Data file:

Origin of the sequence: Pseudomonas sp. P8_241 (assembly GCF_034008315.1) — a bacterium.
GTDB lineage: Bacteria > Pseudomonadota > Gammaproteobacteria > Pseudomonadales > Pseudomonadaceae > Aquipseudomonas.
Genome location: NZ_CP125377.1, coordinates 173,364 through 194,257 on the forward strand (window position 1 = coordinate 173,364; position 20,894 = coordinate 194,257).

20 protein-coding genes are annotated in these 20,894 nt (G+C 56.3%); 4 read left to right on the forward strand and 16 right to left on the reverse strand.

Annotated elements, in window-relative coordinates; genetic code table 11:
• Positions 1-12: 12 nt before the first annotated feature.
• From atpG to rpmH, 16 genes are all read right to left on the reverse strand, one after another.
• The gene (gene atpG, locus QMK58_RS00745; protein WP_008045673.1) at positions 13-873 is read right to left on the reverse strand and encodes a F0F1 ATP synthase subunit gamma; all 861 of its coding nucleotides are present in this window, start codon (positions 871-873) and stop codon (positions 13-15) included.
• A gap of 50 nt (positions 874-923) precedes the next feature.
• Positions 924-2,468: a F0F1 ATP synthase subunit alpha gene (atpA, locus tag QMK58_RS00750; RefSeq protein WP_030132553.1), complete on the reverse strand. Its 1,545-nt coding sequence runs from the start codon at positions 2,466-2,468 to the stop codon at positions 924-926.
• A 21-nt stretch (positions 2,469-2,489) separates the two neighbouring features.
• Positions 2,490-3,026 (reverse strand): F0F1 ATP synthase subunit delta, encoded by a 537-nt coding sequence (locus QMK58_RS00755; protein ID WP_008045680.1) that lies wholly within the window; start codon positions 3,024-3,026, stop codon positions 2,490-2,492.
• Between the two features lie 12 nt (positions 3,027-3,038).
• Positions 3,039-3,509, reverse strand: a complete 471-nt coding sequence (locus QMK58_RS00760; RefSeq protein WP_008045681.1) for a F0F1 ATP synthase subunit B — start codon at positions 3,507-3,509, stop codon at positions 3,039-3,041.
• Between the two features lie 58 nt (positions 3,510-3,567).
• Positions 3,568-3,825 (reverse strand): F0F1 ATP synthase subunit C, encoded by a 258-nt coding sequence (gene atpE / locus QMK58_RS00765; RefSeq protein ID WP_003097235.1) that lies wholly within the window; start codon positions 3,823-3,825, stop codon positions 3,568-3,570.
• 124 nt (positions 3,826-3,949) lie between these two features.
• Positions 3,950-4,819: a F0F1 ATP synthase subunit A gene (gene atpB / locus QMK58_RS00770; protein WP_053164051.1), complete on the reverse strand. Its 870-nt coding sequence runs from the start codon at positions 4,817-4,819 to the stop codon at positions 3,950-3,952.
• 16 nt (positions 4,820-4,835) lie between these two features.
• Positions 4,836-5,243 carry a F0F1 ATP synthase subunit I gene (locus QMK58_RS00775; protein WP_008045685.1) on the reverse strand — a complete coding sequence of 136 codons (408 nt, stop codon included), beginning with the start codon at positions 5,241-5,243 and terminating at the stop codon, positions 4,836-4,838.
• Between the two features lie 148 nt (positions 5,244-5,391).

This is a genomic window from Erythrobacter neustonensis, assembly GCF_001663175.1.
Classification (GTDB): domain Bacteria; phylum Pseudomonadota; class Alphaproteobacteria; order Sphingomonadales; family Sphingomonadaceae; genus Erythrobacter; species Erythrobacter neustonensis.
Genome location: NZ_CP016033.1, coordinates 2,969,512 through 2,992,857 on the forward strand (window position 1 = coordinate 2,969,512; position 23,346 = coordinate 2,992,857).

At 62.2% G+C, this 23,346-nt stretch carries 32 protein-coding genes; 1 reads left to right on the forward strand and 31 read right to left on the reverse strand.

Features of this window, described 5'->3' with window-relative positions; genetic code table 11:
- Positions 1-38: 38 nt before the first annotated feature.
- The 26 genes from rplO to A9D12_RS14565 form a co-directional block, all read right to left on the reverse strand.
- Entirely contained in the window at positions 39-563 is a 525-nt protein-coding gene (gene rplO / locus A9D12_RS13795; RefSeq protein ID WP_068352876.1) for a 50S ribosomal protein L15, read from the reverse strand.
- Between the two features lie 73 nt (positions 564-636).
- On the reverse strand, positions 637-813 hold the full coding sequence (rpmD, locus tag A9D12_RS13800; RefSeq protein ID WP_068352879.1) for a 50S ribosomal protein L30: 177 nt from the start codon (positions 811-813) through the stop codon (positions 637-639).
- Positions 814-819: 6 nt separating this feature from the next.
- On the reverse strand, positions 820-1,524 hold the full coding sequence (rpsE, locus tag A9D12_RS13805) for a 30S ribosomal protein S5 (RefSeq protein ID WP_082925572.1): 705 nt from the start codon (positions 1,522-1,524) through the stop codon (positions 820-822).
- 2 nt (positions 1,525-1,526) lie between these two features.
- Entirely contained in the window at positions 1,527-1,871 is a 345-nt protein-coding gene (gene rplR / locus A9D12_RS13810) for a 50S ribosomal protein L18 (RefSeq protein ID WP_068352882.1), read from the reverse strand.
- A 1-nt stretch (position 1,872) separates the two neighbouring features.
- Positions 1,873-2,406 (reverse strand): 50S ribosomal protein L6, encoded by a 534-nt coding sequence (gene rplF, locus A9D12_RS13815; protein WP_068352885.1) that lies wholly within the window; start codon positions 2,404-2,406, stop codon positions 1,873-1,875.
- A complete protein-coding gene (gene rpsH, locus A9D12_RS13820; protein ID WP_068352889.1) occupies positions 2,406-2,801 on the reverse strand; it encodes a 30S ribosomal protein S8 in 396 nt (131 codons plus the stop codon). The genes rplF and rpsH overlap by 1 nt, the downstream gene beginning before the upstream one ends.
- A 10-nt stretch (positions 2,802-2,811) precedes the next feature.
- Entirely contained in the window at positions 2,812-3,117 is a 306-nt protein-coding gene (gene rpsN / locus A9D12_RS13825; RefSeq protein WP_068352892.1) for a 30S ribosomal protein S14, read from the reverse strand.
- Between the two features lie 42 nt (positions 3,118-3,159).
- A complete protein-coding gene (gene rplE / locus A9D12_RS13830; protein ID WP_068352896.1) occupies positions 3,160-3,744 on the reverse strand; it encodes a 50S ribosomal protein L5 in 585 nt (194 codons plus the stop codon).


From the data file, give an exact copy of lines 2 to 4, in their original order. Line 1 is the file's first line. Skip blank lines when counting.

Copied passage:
GTDB lineage: Bacteria > Pseudomonadota > Gammaproteobacteria > Pseudomonadales > Pseudomonadaceae > Aquipseudomonas.
Genome location: NZ_CP125377.1, coordinates 173,364 through 194,257 on the forward strand (window position 1 = coordinate 173,364; position 20,894 = coordinate 194,257).

20 protein-coding genes are annotated in these 20,894 nt (G+C 56.3%); 4 read left to right on the forward strand and 16 right to left on the reverse strand.